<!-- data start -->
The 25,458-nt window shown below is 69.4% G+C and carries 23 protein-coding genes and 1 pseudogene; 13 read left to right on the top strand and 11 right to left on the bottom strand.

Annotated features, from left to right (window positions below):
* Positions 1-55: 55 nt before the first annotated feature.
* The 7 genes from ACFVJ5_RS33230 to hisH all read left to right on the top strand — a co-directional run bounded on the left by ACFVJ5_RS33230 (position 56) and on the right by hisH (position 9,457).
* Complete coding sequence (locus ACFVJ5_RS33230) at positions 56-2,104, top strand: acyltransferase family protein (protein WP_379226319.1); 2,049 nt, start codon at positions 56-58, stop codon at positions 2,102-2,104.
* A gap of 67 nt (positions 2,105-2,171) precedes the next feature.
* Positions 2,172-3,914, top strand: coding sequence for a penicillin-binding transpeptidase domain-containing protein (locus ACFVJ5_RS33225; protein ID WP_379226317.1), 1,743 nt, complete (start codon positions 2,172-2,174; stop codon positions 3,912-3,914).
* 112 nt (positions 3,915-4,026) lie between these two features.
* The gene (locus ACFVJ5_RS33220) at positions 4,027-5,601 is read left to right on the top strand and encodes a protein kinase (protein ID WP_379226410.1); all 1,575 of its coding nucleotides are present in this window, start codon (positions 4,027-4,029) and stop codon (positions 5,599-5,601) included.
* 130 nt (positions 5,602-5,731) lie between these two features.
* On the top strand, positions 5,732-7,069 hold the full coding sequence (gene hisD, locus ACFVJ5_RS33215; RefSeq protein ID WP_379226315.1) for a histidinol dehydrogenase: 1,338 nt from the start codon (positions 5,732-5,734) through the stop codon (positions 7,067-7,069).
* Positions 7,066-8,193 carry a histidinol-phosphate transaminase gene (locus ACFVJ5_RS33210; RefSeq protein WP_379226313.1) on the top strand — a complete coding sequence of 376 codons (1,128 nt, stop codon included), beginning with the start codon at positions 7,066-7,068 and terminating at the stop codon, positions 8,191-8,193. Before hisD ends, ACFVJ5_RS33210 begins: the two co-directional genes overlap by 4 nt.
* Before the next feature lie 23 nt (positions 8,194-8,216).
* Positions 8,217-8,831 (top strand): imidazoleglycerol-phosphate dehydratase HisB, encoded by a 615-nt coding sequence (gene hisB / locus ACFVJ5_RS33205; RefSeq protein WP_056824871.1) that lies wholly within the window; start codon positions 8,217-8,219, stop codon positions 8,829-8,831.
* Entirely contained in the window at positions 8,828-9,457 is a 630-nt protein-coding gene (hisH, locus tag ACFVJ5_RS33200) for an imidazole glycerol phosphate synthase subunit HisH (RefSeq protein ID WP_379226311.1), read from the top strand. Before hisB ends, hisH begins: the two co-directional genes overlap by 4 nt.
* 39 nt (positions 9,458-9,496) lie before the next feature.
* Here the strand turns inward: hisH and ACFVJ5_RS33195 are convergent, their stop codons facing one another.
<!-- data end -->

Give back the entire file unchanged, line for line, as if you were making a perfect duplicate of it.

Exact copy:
The 25,458-nt window shown below is 69.4% G+C and carries 23 protein-coding genes and 1 pseudogene; 13 read left to right on the top strand and 11 right to left on the bottom strand.

Annotated features, from left to right (window positions below):
* Positions 1-55: 55 nt before the first annotated feature.
* The 7 genes from ACFVJ5_RS33230 to hisH all read left to right on the top strand — a co-directional run bounded on the left by ACFVJ5_RS33230 (position 56) and on the right by hisH (position 9,457).
* Complete coding sequence (locus ACFVJ5_RS33230) at positions 56-2,104, top strand: acyltransferase family protein (protein WP_379226319.1); 2,049 nt, start codon at positions 56-58, stop codon at positions 2,102-2,104.
* A gap of 67 nt (positions 2,105-2,171) precedes the next feature.
* Positions 2,172-3,914, top strand: coding sequence for a penicillin-binding transpeptidase domain-containing protein (locus ACFVJ5_RS33225; protein ID WP_379226317.1), 1,743 nt, complete (start codon positions 2,172-2,174; stop codon positions 3,912-3,914).
* 112 nt (positions 3,915-4,026) lie between these two features.
* The gene (locus ACFVJ5_RS33220) at positions 4,027-5,601 is read left to right on the top strand and encodes a protein kinase (protein ID WP_379226410.1); all 1,575 of its coding nucleotides are present in this window, start codon (positions 4,027-4,029) and stop codon (positions 5,599-5,601) included.
* 130 nt (positions 5,602-5,731) lie between these two features.
* On the top strand, positions 5,732-7,069 hold the full coding sequence (gene hisD, locus ACFVJ5_RS33215; RefSeq protein ID WP_379226315.1) for a histidinol dehydrogenase: 1,338 nt from the start codon (positions 5,732-5,734) through the stop codon (positions 7,067-7,069).
* Positions 7,066-8,193 carry a histidinol-phosphate transaminase gene (locus ACFVJ5_RS33210; RefSeq protein WP_379226313.1) on the top strand — a complete coding sequence of 376 codons (1,128 nt, stop codon included), beginning with the start codon at positions 7,066-7,068 and terminating at the stop codon, positions 8,191-8,193. Before hisD ends, ACFVJ5_RS33210 begins: the two co-directional genes overlap by 4 nt.
* Before the next feature lie 23 nt (positions 8,194-8,216).
* Positions 8,217-8,831 (top strand): imidazoleglycerol-phosphate dehydratase HisB, encoded by a 615-nt coding sequence (gene hisB / locus ACFVJ5_RS33205; RefSeq protein WP_056824871.1) that lies wholly within the window; start codon positions 8,217-8,219, stop codon positions 8,829-8,831.
* Entirely contained in the window at positions 8,828-9,457 is a 630-nt protein-coding gene (hisH, locus tag ACFVJ5_RS33200) for an imidazole glycerol phosphate synthase subunit HisH (RefSeq protein ID WP_379226311.1), read from the top strand. Before hisB ends, hisH begins: the two co-directional genes overlap by 4 nt.
* 39 nt (positions 9,458-9,496) lie before the next feature.
* Here the strand turns inward: hisH and ACFVJ5_RS33195 are convergent, their stop codons facing one another.